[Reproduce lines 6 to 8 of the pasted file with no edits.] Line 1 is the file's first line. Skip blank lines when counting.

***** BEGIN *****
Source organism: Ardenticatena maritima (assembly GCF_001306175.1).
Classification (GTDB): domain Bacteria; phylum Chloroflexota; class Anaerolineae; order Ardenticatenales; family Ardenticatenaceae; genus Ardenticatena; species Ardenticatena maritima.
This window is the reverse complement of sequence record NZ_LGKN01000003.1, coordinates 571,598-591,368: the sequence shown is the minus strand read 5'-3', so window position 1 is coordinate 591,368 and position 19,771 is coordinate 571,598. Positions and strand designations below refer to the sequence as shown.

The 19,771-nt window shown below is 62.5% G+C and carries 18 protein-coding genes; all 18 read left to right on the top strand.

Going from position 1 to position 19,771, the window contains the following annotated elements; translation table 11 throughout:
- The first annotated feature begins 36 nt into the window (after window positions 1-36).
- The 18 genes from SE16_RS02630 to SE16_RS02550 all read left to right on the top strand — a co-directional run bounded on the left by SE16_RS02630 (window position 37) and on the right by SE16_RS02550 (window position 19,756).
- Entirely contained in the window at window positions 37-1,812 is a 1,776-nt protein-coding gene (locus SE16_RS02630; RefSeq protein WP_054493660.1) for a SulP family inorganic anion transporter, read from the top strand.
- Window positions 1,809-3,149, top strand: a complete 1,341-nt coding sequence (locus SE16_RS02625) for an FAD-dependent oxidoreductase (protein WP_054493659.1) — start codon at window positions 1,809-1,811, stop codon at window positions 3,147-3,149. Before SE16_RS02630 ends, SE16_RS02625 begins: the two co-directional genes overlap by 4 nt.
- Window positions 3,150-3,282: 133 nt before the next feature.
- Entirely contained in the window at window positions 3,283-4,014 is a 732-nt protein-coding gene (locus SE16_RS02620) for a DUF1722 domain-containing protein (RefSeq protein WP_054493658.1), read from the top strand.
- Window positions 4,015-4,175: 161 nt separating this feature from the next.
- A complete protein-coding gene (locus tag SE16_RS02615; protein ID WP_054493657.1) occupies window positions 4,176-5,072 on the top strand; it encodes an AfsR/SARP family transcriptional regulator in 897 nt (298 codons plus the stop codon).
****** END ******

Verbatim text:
- The first annotated feature begins 36 nt into the window (after window positions 1-36).
- The 18 genes from SE16_RS02630 to SE16_RS02550 all read left to right on the top strand — a co-directional run bounded on the left by SE16_RS02630 (window position 37) and on the right by SE16_RS02550 (window position 19,756).
- Entirely contained in the window at window positions 37-1,812 is a 1,776-nt protein-coding gene (locus SE16_RS02630; RefSeq protein WP_054493660.1) for a SulP family inorganic anion transporter, read from the top strand.